Recently I was speaking to a group of pastors, youth pastors, and other church workers in Idaho. One pastor asked a question that, in my experience, perfectly captures the thinking process of many students today. He said, “My younger brother, a Millennial, is constantly on his cell phone. When I try to talk to him about God, he says that people disagree and so we simply can’t have any confidence at all in our beliefs.” How would you respond? Can we know things or are we lost in a sea of endless information?
Young people today are exposed to more information than any generation in history. Since they are constantly barraged with information, and encounter such a wide array of perspectives, many wonder if they can even know anything at all.
The question of how we know things is part of the discipline known as epistemology. It is a branch of philosophy that wrestles with questions such as: What is knowledge? What makes a belief justified? How do we know things? This young man embraced a version of skepticism, which questions whether we can know anything at all.
While there are many challenges that can be raised to skepticism, one important tactic is to begin by pointing out that we all do have some knowledge that we take for granted. In other words, the place to begin our investigation is the recognition that we really do have some instances of knowledge. And then we can come up with a criterion for how we know these cases in particular and extend that criterion to unclear, difficult cases.
In his classic book Love God With All Your Mind, J.P. Moreland explains how this works in practice:
"We start by knowing specific, clear items of knowledge: for example, that I had eggs for breakfast this morning; that there is a tree before me or, perhaps, that I seem to see a tree; that 7 + 5 = 12; that mercy is a virtue; and so on. I can know some things directly and simply without needing criteria for how I know them and without having to know how or even that I know them. We know many things without being able to prove that we do or without fully understanding them. We simply identify clear instances of knowing without have to possess or apply any criteria for knowledge. We may reflect on these instances and go on to develop criteria for knowledge consistent with them and use these criteria to make judgments in borderline cases of knowledge, but the criteria are justified by their congruence with specific instances of knowledge, and not the other way around."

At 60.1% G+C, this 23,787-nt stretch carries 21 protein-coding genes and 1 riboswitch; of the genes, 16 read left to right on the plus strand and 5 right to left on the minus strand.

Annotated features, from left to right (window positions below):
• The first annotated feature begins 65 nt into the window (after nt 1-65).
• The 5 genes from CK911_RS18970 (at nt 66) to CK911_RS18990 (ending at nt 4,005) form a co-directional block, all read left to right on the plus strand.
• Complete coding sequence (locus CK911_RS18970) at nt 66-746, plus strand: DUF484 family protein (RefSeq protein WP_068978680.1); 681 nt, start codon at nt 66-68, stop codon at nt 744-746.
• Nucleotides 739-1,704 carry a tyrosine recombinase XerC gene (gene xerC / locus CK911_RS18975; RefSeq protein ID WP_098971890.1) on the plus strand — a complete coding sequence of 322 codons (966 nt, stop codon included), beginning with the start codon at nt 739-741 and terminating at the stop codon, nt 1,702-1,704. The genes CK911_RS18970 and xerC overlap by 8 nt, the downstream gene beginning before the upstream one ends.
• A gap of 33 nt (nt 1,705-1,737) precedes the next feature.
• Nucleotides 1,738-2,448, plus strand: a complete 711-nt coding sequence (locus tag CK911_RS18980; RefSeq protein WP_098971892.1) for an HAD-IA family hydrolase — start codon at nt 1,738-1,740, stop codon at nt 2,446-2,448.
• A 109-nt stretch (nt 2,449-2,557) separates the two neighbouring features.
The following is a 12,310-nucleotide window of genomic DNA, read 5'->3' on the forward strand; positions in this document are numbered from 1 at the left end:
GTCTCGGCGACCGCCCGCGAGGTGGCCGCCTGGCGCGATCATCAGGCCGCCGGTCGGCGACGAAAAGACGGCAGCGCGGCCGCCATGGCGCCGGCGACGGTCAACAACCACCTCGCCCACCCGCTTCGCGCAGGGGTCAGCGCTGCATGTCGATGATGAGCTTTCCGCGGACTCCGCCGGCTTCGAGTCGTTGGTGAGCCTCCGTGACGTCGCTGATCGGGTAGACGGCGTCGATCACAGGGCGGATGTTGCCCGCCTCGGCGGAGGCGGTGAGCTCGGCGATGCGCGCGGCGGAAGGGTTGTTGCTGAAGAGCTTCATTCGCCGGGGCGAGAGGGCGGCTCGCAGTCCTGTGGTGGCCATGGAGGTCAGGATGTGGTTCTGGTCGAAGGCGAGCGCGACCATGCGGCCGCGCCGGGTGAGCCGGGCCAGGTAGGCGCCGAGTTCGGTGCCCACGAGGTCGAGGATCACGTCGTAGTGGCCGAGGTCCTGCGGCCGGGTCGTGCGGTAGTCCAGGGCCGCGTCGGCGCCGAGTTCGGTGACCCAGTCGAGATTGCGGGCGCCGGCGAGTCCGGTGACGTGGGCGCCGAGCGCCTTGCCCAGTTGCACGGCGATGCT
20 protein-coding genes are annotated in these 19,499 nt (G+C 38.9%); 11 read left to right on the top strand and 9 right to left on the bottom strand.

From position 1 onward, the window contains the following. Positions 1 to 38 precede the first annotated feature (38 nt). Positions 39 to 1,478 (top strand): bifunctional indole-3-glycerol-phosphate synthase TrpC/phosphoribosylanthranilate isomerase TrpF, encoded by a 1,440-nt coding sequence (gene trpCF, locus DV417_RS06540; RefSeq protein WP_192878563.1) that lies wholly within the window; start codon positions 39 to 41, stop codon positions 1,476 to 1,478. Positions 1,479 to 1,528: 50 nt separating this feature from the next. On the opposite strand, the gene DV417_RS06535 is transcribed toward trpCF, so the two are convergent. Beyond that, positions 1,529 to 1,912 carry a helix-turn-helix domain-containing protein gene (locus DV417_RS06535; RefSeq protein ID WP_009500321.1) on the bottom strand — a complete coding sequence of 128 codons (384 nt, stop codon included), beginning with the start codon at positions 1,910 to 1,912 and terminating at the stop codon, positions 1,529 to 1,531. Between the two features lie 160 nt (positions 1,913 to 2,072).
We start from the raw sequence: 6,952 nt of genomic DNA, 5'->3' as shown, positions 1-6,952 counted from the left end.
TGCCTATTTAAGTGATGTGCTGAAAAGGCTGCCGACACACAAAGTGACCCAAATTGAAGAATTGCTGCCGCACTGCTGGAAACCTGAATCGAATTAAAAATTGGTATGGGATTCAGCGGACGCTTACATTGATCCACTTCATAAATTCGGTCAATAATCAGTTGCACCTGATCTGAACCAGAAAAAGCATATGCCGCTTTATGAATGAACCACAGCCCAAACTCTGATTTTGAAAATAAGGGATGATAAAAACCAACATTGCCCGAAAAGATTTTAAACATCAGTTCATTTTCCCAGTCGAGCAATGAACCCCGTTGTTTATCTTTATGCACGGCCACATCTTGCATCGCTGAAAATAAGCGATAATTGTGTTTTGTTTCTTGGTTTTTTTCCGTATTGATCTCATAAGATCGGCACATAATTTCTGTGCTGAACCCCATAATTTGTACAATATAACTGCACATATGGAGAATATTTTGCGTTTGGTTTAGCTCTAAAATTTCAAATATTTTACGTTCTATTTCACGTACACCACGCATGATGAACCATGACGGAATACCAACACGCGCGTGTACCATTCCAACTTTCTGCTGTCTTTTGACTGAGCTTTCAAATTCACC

When people say to me, like the young man above, that there’s so much information and therefore we can’t know anything, I simply bring them back clear cases of things they do in fact know to be true (besides, if we didn’t at least know some things, we couldn’t doubt anything. After all, doubting that your senses are reliable now assumes they were reliable in the past).
For instance, can we know the earth is round? Yes. Can we know the Holocaust happened? Definitely. Is torturing an innocent child for fun wrong? Of course. In my experience, people willingly admit that we can know these things, even though there may be some people may challenge them. If we can at least know some things, which we all demonstrate to be the case by our practice, then there is no need for despair.
Does this mean gaining knowledge is always easy? Of course not. Discerning truth is often difficult and costly. And sometimes truth is beyond our grasp. The endless array of information and perspectives can be intellectually (and emotionally) overwhelming. It is easier to conclude that the endless information and competing perspectives available today undermines the possibility of knowledge.
But far too much is at stake. And it doesn’t follow logically from this that we can’t know anything at all. We all know some things. Even the skeptic who says we can’t know things seems to at least know that we can’t know things. It’s inescapable.
 J.P. Moreland, Love God With All Your Mind (Colorado Springs, CO: NavPress, 1997), 140.